What I’ve learned this week: cake mistakes

Me walking across fire

This week has been another hectic week for me with work what with walking across fire and attending the Loch Ness Marathon but it hasn’t stopped me from baking. In case I haven’t had the chance to tell you about it, next week I’ll be attending the Edinburgh Cake Ladies event. The theme of the upcoming event is “Feel the fear and bake it anyway” and never one to shy away from a challenge, I decided to attempt the Chequerboard Cake from the Green & Black’s Unwrapped recipe book. Despite the fact that my first attempt at the cake didn’t come out looking too bad at all I did learn quite a few things:

  1. Baking without scales is a disaster. The battery in my scales went dead so I had to resort to measuring with a measuring jug and small measuring spoons. As I’ve said before, baking is a science so any errors in measurements can wreak havoc with the finished cake.  I have now stocked up on batteries just in case this happens again!

    Dying scales
  2. Greasing tins with butter while they are warm completely defeats the purpose of greasing the tins.  I greased my cake tins while they were sitting on top of the hot oven only to find that surprise, surprise, the butter melted in the tins. I ended up having to scrape bits of the cake out of the tins.
  3. Green & Black’s is not the only good chocolate out there.  Green & Black’s make some fantastic varieties of chocolate, including their Maya Gold and Butterscotch however when it comes to dark chocolate I am a huge fan of the 72% dark chocolate from Coco Chocolate.
  4. The “all-in-one” method (i.e. putting all the cake ingredients into a bowl at the same time and mixing) of making a cake is just as effective as creaming the butter and sugar before adding the eggs and finally the flour.  This one actually came from the lovely Mary Berry on the Great British Bake Off. If it’s good enough for Mary, it’s definitely good enough for me!
  5. Filling a piping bag with cake mixture or icing is much easier if you place the icing bag inside a tall jar or tin and fold the top of the bag over the top.  I have always tried to do this using one hand to hold the piping bag while using the other to spoon the mixture in.  It usually just ends up in a mess so  I was pleased to see Jo Wheatley using a very sensible alternative in one of the episodes of the Great British Bake Off.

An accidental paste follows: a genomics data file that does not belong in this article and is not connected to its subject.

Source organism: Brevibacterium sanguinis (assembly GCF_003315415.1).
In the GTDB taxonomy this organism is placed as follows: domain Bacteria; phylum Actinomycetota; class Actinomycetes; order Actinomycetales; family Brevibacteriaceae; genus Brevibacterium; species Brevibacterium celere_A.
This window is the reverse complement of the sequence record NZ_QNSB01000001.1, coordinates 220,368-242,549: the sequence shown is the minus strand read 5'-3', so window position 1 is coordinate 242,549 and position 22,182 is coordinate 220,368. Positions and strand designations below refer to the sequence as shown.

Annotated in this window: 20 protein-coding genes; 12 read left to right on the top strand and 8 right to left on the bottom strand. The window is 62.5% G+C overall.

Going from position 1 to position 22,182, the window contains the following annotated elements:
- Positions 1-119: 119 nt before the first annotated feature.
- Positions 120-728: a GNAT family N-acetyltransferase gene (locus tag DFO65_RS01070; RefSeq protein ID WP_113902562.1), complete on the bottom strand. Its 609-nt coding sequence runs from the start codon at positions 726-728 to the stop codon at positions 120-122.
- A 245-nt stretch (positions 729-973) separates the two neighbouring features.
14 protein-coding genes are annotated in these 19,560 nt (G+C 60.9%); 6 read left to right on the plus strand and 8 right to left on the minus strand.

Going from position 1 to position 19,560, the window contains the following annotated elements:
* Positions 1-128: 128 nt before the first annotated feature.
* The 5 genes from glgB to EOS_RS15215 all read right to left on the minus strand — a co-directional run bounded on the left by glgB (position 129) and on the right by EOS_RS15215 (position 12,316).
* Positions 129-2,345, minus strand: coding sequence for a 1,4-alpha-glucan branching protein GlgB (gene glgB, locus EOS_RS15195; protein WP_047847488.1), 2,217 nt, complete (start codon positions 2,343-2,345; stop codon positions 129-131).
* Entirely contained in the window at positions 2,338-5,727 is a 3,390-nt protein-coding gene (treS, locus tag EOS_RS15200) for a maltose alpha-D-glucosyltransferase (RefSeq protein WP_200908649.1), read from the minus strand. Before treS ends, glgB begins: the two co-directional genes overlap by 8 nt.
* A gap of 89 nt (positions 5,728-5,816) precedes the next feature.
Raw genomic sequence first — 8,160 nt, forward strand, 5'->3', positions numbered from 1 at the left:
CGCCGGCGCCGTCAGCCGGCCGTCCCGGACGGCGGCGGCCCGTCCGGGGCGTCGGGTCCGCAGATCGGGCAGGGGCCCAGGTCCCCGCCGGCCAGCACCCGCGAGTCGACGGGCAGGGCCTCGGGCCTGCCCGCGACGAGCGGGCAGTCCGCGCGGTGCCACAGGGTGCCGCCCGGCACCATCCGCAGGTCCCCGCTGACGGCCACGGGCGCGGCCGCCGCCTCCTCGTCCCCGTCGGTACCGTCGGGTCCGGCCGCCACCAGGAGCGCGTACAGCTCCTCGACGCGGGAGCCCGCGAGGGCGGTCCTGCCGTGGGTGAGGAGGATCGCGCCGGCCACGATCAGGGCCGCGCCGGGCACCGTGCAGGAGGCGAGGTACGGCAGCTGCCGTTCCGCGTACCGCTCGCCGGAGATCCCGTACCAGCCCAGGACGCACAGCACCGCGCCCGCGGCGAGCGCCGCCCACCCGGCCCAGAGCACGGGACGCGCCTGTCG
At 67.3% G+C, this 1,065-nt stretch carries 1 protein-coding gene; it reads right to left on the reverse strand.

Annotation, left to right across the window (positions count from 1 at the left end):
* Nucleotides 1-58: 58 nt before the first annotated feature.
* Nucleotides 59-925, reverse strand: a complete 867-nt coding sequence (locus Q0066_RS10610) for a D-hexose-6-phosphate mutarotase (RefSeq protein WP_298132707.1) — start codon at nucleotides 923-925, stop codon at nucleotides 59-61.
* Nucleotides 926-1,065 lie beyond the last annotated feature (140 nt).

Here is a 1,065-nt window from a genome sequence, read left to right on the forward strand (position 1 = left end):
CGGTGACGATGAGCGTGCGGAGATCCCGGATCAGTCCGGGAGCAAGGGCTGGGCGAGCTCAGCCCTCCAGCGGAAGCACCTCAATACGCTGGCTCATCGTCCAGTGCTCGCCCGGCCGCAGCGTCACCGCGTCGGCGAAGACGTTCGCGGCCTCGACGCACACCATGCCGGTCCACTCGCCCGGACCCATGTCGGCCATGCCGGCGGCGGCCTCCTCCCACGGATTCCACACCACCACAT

6. Piping anything when the room/mixture is too warm never works.  Given the limited work space available in my kitchen, I had to pipe the mixture for my cakes into the tins on top of the oven that was preheating.  Needless to say, the cake mixture did not keep it’s shape and the final effect was somewhat marbled rather than chequerboard.

    Chequerboard or marble cake?
  7. The smell of a vanilla sponge batter is among some of the best, most comforting smells in the world.  Personally, it reminds me of baking with my mum when I was little.
  8. It is perfectly acceptable to lick the bowl when making a cake. I was brought up in the 80s by two food technologists so whenever I feel even vaguely tempted to dive in and lick the bowl, a little voice in my head starts screaming “salmonella”. Following an in depth discussion on twitter, I have discovered that no-one else experiences this and I should stop worrying!
  9. Despite my love for it, soured cream-based icing does not go with everything. Although the Chequerboard Cake recipe calls for a simple ganache made of melted dark chocolate and cream, I only had soured cream available. Unfortunately the effect on this cake was slightly too sour.
  10. I should not bake when I am tired, emotional or short of time and definitely not when I am all three at once!
As you can see, I still have lots to learn.  But if I didn’t make mistakes, life would be no fun at all!

2 thoughts on “What I’ve learned this week: cake mistakes

  1. As one of the afore mentioned food technologists I have to say that raw eggs are not reommended for young children (which you were at that time), the elderly and immuno compromised. this was particularly relevant in the 1980s but applies also today.Just to keep things right!

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